Your Monday News update: November 17, 2008


We apologize to readers the lack of a weekend news report due to travel constraints, but this report will include all the past 3 days news that we are aware of, including:

  • The relative value of PSAV and PSADT in predicting risk for positive results on rebiopsy
  • Prostate size and brachytherapy
  • Microspcopic bladder neck invasion of prostatectomy specimens
  • Early chemohormonal therapy + radiotherapy for high-risk patients

Ng et al. have reported that PSA velocity (PSAV) appears to provide a more accurate assessment of repeat biopsy results that PSA doubling time (PSADT) in men with localized, untreated prostate cancer being managed on an active surveillance protocol. Their trial was conducted between 2002 and 2005 and included 199 eligible men who had favourable-risk, localized prostate cancer (T1-T2a, PSA level ≤ 15 ng/ml, Gleason score ≤ 3 + 4 = 7, percentage positive biopsy cores ≤ 50 percent) and consented to active surveillance. Repeat biopsies were taken after 18-24 months, with adverse histology defined as any of the following: primary Gleason grade ≥ 4, >50 percent of cores positive, or initial Gleason score 3 + 3 upgraded to ≥ 3 + 4 = 7. The median PSAV and PSADT were 0.71 ng/mL/year and 5.29 years, respectively. Fifty-three patients (27 percent) had adverse histology on repeat biopsy. Both PSAV (P < 0.001) and PSADT (P = 0.019) were associated with adverse histology. However, PSAV was slightly better a predicting adverse histology.

Meyer et al. have shown that men with localized prostate cancer and prostate volumes ≥ 50 ml should not necessarily be excluded from consideration for treatment with real-time, three-dimensional seed implantation.

Based on a retrospective analysis of data from > 1400 patients, Rodríguez-Covarrubias et al. have reported that microscopic bladder neck invasion (BNI+) is not an independent risk factor for biochemical progression in men undergoing radical prostatectomy. They suggest that BNI+ should be regarded only as a factor that worsens the prognosis of the underlying tumour stage. However, they also state that longer follow-up is necessary to confirm these findings.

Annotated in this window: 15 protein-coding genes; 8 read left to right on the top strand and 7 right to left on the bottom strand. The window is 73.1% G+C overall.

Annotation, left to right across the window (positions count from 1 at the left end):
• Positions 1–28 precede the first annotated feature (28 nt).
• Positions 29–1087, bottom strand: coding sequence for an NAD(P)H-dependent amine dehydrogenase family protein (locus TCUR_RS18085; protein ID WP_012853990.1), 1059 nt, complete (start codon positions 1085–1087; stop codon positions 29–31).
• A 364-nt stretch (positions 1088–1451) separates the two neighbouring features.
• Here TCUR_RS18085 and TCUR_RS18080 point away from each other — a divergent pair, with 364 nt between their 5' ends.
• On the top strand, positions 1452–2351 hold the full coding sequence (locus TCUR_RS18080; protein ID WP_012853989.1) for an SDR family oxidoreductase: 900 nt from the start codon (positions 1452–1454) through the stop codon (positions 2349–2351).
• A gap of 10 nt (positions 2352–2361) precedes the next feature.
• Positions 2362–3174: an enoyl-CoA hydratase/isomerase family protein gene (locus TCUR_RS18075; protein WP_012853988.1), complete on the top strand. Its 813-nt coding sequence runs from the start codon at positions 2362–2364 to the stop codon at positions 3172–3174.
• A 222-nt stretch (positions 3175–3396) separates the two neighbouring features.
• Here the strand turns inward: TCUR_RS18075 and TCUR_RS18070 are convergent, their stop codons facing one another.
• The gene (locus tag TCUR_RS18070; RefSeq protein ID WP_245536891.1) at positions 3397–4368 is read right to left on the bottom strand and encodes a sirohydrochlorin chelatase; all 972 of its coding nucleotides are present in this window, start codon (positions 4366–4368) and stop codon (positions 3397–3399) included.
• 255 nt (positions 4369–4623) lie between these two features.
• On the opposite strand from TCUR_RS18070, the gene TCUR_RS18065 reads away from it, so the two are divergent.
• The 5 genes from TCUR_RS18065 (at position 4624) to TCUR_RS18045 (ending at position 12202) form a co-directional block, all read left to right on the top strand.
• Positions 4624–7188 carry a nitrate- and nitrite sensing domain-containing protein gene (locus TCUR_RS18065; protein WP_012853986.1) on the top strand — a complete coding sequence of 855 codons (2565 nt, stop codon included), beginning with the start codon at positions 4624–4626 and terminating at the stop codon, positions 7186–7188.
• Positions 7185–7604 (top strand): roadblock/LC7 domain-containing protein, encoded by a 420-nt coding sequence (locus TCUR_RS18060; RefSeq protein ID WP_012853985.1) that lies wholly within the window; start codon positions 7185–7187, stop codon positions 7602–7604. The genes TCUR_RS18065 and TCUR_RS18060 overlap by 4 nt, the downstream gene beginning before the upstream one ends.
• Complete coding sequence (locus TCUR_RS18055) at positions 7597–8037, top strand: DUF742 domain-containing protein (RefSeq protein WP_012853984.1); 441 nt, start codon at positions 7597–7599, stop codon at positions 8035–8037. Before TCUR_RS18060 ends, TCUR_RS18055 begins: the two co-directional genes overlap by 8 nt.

Kelly et al. have reported results of a small, Phase II, multicenter clinical trial of “TEC” combination chemotherapy with androgen deprivation and radiotherapy in the treatment of unfavorable risk, localized prostate cancer. Patients received 4 cycles (16 weeks) of continuous, weekly, intravenous paclitaxel with oral estramustine at  3 times a day for 5 days a week and carboplatin on Day 1 of every cycle followed by three-dimensional conformal or intensity-modulated radiotherapy (total dose of 77.4 Gy). All patients also received androgen deprivation therapy with either goserelin acetate or leuprolide acetate starting at Day 1 of therapy. Twenty-seven of 34 patients completed therapy and were evaluable for safety and feasibility. One patient had grade 3 nausea during chemotherapy. No other grade 3 or 4 gastrointestinal, cardiovascular, or genitourinary acute or late toxicities were reported. The most common grade 1 to 2 late toxicities were proctitis (11 percent), dysuria (11 percent), and urinary frequency/urgency (33 percent). Two deaths due to prostate cancer were observed. Median follow-up was 38 months among 24 surviving patients; median PSA progression-free survival was 12.1 months. The authors conclude that, “Neoadjuvant chemohormonal therapy with TEC followed by high-dose radiation therapy is safe and feasible in a multicenter setting.”

A Scottish researcher has been awarded a grant to explore why modifications in the structure of an un-named protein appears to be responsible for making prostate cancer unresponsive to treatment with standard froms of androgen deprivation therapy.

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